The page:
So, you might be thinking, well my app wouldn't do that, or if it does, I'm using PhotoKit and this user has a really large library.
So, maybe this is to be expected.
PhotoKit was designed from the beginning to be really fast and efficient with large photo libraries.
But there are some common mistakes clients make that can mean the difference between operation taking 10 milliseconds, and 10 seconds.
So, how do I fix this?
Well, since it's so easy to end up with something taking a long time, step number 1 is to test your app with a large photo library.
Now we already covered, it's kind of difficult to get that many photos using the camera app.
So, this year we want to make that really easy.
So, we're providing a sample app that you can download called photo library filler.
Download this app and install it on your test device.
It will quickly generate a large library for you to use for testing.
[ Applause ]
So, great you have a large library, you test your app.
Chances are you might start seeing some delays.
So, I'd like to talk about two common problems clients have with PhotoKit and their solutions.
So, let's look at some code.
So, this is how you fetch assets from the users' photos library.
There are two parts to this.
There is the database fetching part, and then dealing with a result.
Let's focus on the database fetching part first.
So, here we're fetching all assets on the library, but we're filtering with a filter predicate on favorite assets.
And we're sorting by creating day.
If you're doing this kind of custom fetches, they are definitely supported, but if you start seeing delays in these kind of custom fetches, it's definitely worth trying to simplify the predicate or simplify the sort descriptor.
And that can mean the difference between this query taking 10 milliseconds and 10 seconds.
The reason for this drastic difference is that you might end up outside the optimized path in the database and trying to get back into the optimized path can really pay off.
So, even better than doing these kind of custom fetches, is to avoid them if it's possible.
So, in this case we can actually fetch the user's favorite smart album and then fetch the assets inside of the smart album.
That gives both the predicate and the sort descriptor for free.
And you're guaranteed to end up in the optimized path in PhotoKit.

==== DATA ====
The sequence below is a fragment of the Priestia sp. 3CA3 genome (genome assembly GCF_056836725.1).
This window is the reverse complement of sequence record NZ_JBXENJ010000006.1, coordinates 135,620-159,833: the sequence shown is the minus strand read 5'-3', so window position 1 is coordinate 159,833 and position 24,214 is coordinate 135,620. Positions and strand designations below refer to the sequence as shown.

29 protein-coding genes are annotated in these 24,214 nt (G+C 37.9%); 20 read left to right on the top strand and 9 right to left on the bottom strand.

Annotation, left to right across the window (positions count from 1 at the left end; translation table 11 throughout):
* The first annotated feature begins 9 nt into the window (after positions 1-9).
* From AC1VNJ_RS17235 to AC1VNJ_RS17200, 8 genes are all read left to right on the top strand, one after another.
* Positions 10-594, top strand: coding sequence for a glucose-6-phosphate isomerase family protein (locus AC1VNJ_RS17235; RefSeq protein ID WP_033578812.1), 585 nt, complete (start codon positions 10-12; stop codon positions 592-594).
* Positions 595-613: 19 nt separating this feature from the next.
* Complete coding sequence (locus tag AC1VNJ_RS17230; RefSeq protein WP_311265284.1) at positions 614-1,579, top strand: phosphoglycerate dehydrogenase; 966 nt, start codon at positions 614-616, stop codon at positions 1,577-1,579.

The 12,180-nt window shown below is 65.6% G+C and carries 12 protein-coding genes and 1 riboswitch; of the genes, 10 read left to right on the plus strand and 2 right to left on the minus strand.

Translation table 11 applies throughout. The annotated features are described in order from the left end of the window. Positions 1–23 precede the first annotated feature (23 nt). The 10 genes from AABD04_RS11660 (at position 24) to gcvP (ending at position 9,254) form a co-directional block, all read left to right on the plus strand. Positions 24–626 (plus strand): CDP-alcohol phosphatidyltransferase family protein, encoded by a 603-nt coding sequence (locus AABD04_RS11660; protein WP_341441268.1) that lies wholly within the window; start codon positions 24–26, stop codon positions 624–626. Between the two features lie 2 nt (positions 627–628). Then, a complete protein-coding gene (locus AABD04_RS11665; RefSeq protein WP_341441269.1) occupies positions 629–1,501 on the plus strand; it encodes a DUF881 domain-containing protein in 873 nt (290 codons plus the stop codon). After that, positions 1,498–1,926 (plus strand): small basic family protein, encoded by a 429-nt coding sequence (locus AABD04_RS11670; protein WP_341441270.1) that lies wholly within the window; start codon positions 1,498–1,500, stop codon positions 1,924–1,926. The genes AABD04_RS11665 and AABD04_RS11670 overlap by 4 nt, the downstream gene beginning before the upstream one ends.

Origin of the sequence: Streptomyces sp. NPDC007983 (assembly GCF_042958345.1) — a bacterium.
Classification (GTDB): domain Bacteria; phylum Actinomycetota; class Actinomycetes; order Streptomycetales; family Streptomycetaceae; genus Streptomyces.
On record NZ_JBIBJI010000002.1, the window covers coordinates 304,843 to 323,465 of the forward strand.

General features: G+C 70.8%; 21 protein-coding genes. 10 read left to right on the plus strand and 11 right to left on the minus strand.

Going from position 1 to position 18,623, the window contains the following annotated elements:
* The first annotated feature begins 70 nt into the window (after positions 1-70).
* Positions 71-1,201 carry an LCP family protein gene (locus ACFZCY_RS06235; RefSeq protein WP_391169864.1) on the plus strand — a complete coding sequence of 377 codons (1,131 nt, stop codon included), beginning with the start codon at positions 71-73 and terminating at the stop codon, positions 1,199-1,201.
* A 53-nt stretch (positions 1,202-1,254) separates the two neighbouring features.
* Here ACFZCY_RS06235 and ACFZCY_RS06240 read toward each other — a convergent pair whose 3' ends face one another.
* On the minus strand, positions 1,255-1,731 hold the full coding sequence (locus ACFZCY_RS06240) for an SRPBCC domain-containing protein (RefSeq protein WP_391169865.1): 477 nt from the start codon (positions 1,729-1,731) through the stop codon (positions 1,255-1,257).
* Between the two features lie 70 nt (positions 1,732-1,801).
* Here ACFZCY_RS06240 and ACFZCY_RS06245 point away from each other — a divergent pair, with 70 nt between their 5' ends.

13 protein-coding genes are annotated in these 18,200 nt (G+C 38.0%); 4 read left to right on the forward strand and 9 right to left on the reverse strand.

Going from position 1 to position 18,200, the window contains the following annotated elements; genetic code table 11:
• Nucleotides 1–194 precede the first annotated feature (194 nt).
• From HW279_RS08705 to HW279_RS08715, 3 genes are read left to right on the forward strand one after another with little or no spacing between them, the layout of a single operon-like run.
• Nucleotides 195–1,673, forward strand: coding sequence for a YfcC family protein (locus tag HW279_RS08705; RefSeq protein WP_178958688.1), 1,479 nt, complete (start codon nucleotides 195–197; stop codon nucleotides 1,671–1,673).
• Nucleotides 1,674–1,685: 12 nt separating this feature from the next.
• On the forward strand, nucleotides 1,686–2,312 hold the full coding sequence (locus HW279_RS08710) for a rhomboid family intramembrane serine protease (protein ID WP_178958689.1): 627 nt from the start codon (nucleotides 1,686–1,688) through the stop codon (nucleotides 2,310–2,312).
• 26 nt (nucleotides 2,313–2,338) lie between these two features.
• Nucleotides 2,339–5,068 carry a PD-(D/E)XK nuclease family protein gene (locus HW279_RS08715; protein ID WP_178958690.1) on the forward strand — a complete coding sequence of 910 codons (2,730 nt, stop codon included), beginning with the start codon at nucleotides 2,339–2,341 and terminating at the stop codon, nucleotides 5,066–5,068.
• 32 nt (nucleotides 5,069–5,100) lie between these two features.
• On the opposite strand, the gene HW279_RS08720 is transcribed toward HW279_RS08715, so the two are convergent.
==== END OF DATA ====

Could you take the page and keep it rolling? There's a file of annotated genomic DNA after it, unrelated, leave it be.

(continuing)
So, next, let's look at the result you get back from one of these kinds of fetches.
So, this object is a PHFetch result.
Now in a PHFetch result looks a lot like an array and you can use it a lot like an array.
You can ask for object and index.
You can ask for its count, and you can enumerate it.
But internally, a fetch result works very differently from an array, and is part of the reason PhotoKit can be so fast and efficient with large libraries.
So, let's look at how it works internally.
So, initially it just contains a list of identifiers.
And this means you can get back one fairly quickly.
But as you start using it, additional work has to be performed.
So, let's look at enumeration as an example.
And here we're starting enumeration at index 0.
So you only have an identifier so far, so we need to fetch metadata form the database in order to create a PHAsset object to return to you in the block.
Now, the fetch result is pretty smart.
It's actually going to create a batch at the same time.
So, as we continue enumeration, index 1 and 2 are already in memory.
And then enumeration continues and you get the idea.
It's going to access the disk to get the metadata for subsequent assets.
So, for this kind of small fetch result this doesn't matter.
But I would image this fetch result has 100,000 assets in it.
Each batch takes a couple of kilobytes of memory.
But when you have 100,000 of them you're looking at hundreds of megabytes of memory usage.
And even worse, each batch take a couple of milliseconds to fetch.
But when you have 100,000 of them, you're looking at 10 seconds to enumerate a large fetch result.
So, enumeration is clearly something we should try to avoid if at all possible.
We have found that it's almost always possible to avoid enumeration.
And I would like to look at one example of how it can be avoided.
So, in this case, we're trying to find the index of an asset that inside a fetch result.
Now, we could enumerate the fetch result and compare the objects we get back using is equal.
But as we saw enumeration can be quite slow.
So, even better is to actually use high level API.